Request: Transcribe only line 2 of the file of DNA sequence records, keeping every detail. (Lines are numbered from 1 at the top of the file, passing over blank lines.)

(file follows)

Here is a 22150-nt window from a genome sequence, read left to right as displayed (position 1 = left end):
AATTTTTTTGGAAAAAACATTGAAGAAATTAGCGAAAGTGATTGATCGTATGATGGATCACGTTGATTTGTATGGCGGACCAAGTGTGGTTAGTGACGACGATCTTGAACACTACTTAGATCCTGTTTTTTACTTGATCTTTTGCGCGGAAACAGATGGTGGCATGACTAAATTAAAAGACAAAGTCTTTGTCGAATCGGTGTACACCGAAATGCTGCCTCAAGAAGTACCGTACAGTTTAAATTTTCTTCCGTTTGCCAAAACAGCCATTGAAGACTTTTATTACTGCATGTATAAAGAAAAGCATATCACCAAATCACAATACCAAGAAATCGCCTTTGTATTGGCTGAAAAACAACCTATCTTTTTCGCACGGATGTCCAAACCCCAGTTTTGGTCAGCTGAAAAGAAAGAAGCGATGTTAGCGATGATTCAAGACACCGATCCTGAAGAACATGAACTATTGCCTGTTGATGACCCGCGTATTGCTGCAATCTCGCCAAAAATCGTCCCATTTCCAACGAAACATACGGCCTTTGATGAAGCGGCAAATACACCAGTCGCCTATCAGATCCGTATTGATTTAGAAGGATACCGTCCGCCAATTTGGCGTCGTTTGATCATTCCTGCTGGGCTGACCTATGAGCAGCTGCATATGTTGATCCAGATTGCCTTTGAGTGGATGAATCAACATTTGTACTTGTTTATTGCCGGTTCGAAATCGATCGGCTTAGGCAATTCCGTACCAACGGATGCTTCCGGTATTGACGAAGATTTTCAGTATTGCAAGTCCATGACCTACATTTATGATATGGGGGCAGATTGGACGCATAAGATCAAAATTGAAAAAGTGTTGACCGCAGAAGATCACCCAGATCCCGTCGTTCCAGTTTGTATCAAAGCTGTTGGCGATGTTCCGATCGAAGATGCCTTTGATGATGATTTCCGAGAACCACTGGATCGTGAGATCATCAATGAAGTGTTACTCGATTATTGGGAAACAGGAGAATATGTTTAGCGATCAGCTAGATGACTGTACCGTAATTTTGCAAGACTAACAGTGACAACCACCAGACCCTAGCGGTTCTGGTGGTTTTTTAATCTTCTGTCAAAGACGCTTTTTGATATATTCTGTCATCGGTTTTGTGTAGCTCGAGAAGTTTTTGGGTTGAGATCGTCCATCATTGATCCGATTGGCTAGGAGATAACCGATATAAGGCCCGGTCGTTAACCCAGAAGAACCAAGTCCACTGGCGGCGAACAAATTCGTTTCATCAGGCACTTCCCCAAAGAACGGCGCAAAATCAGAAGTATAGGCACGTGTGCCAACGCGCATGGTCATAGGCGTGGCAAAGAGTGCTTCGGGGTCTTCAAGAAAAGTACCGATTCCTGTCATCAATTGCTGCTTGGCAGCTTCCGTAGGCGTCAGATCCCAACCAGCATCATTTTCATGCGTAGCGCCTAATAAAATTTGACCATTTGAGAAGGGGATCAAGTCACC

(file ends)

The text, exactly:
AATTTTTTTGGAAAAAACATTGAAGAAATTAGCGAAAGTGATTGATCGTATGATGGATCACGTTGATTTGTATGGCGGACCAAGTGTGGTTAGTGACGACGATCTTGAACACTACTTAGATCCTGTTTTTTACTTGATCTTTTGCGCGGAAACAGATGGTGGCATGACTAAATTAAAAGACAAAGTCTTTGTCGAATCGGTGTACACCGAAATGCTGCCTCAAGAAGTACCGTACAGTTTAAATTTTCTTCCGTTTGCCAAAACAGCCATTGAAGACTTTTATTACTGCATGTATAAAGAAAAGCATATCACCAAATCACAATACCAAGAAATCGCCTTTGTATTGGCTGAAAAACAACCTATCTTTTTCGCACGGATGTCCAAACCCCAGTTTTGGTCAGCTGAAAAGAAAGAAGCGATGTTAGCGATGATTCAAGACACCGATCCTGAAGAACATGAACTATTGCCTGTTGATGACCCGCGTATTGCTGCAATCTCGCCAAAAATCGTCCCATTTCCAACGAAACATACGGCCTTTGATGAAGCGGCAAATACACCAGTCGCCTATCAGATCCGTATTGATTTAGAAGGATACCGTCCGCCAATTTGGCGTCGTTTGATCATTCCTGCTGGGCTGACCTATGAGCAGCTGCATATGTTGATCCAGATTGCCTTTGAGTGGATGAATCAACATTTGTACTTGTTTATTGCCGGTTCGAAATCGATCGGCTTAGGCAATTCCGTACCAACGGATGCTTCCGGTATTGACGAAGATTTTCAGTATTGCAAGTCCATGACCTACATTTATGATATGGGGGCAGATTGGACGCATAAGATCAAAATTGAAAAAGTGTTGACCGCAGAAGATCACCCAGATCCCGTCGTTCCAGTTTGTATCAAAGCTGTTGGCGATGTTCCGATCGAAGATGCCTTTGATGATGATTTCCGAGAACCACTGGATCGTGAGATCATCAATGAAGTGTTACTCGATTATTGGGAAACAGGAGAATATGTTTAGCGATCAGCTAGATGACTGTACCGTAATTTTGCAAGACTAACAGTGACAACCACCAGACCCTAGCGGTTCTGGTGGTTTTTTAATCTTCTGTCAAAGACGCTTTTTGATATATTCTGTCATCGGTTTTGTGTAGCTCGAGAAGTTTTTGGGTTGAGATCGTCCATCATTGATCCGATTGGCTAGGAGATAACCGATATAAGGCCCGGTCGTTAACCCAGAAGAACCAAGTCCACTGGCGGCGAACAAATTCGTTTCATCAGGCACTTCCCCAAAGAACGGCGCAAAATCAGAAGTATAGGCACGTGTGCCAACGCGCATGGTCATAGGCGTGGCAAAGAGTGCTTCGGGGTCTTCAAGAAAAGTACCGATTCCTGTCATCAATTGCTGCTTGGCAGCTTCCGTAGGCGTCAGATCCCAACCAGCATCATTTTCATGCGTAGCGCCTAATAAAATTTGACCATTTGAGAAGGGGATCAAGTCACC